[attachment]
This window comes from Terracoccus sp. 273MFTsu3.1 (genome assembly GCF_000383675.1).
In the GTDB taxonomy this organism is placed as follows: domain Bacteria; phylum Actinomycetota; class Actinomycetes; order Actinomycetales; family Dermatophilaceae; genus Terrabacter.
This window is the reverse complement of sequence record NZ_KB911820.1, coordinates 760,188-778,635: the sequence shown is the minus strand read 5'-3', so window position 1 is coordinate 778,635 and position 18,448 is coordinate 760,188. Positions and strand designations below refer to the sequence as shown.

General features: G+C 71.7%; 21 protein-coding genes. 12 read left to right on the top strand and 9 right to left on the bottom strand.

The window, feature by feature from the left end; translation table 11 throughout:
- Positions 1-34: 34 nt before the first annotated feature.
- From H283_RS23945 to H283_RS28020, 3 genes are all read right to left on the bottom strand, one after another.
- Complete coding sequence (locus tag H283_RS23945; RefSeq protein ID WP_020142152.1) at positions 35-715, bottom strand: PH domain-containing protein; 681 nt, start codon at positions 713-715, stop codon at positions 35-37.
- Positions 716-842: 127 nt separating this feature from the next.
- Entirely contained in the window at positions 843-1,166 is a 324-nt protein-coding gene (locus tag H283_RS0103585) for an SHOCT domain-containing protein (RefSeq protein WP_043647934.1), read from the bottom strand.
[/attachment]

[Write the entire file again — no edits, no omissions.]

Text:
This window comes from Terracoccus sp. 273MFTsu3.1 (genome assembly GCF_000383675.1).
In the GTDB taxonomy this organism is placed as follows: domain Bacteria; phylum Actinomycetota; class Actinomycetes; order Actinomycetales; family Dermatophilaceae; genus Terrabacter.
This window is the reverse complement of sequence record NZ_KB911820.1, coordinates 760,188-778,635: the sequence shown is the minus strand read 5'-3', so window position 1 is coordinate 778,635 and position 18,448 is coordinate 760,188. Positions and strand designations below refer to the sequence as shown.

General features: G+C 71.7%; 21 protein-coding genes. 12 read left to right on the top strand and 9 right to left on the bottom strand.

The window, feature by feature from the left end; translation table 11 throughout:
- Positions 1-34: 34 nt before the first annotated feature.
- From H283_RS23945 to H283_RS28020, 3 genes are all read right to left on the bottom strand, one after another.
- Complete coding sequence (locus tag H283_RS23945; RefSeq protein ID WP_020142152.1) at positions 35-715, bottom strand: PH domain-containing protein; 681 nt, start codon at positions 713-715, stop codon at positions 35-37.
- Positions 716-842: 127 nt separating this feature from the next.
- Entirely contained in the window at positions 843-1,166 is a 324-nt protein-coding gene (locus tag H283_RS0103585) for an SHOCT domain-containing protein (RefSeq protein WP_043647934.1), read from the bottom strand.